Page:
BEIJING - China aims to widen the channels for private capital to tap the country's banking sector and to encourage private investors to play a bigger role in rural financial institutions, the China Banking Regulatory Commission (CBRC) said on Wednesday.
"There are no policy hurdles to prevent private capital from investing in domestic banks. The regulator will continue to expand the channels for private investment," said Yang Shaojun, deputy director of the CBRC's general office.
The regulator is also pushing private capital to participate in the establishment of rural banks and the joint-stock reform of rural financial institutions.
However, enterprises and individuals who are interested in investing in the banking sector will have to meet certain requirements in order to qualify as bank shareholders, Yang said.
The regulator's requirements include that investors must be high-quality enterprises or individuals with solid finance standing and a good credit record. They must also have a long-term ability for capital replenishment.
Currently, enterprises or individuals are allowed to be shareholders of no more than two banks and are subject to a lock-up period of five years. In addition, they can only own shares of one bank as controlling shareholders and can buy no more than 20 percent of shares as strategic investors.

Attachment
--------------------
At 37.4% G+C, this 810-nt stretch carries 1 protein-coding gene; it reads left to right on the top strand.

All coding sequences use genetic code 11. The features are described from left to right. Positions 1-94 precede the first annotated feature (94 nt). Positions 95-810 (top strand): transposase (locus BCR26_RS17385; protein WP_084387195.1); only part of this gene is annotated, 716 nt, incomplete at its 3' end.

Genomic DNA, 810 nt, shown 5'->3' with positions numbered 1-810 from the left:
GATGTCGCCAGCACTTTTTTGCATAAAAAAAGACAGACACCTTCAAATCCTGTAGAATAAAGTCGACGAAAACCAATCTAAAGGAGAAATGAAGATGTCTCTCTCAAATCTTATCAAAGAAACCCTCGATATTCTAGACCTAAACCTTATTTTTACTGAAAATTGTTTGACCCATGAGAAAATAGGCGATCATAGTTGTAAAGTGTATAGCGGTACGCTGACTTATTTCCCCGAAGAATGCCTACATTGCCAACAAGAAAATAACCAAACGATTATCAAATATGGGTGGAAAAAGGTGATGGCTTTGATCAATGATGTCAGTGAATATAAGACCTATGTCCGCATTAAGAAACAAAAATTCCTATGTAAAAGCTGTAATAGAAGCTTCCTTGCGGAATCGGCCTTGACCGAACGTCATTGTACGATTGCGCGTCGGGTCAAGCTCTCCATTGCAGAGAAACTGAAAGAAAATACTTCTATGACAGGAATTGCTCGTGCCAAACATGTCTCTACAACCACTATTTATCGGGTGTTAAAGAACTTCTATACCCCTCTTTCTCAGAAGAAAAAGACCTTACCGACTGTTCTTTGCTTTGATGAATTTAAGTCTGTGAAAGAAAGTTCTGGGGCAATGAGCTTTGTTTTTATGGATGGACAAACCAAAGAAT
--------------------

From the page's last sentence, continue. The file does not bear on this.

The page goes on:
Private capital currently accounts for 20 percent of the capitalization of the country's joint-stock commercial banks and 45 percent of the capitalization of city commercial banks. Commercial banks in Zhejiang province have the largest amount of private investment, accounting for about 73.3 percent of their capitalization, according to the CBRC.
Jiang Liming, deputy director of the Cooperative Finance Supervision Department of the CBRC, said the regulator has substantially raised the proportion of private investment in the rural financial sector and private capital has already become the main investor in rural financial institutions.
Private investors are also encouraged to take part in mergers and acquisitions of the high-risk rural credit cooperatives and are allowed to purchase up to a 20 percent stake, Jiang said.
By the end of 2009, private capital had invested a total of 246.6 billion yuan ($37.9 billion) in the country's rural financial institutions, including rural banks and credit cooperatives.
The investment accounted for 93 percent of the capitalization of the rural financial institutions, the banking regulator said.
According to the CBRC's regulation, rural banks must have a minimum registered capital of 3 million yuan at the county level and 1 million yuan at the township level.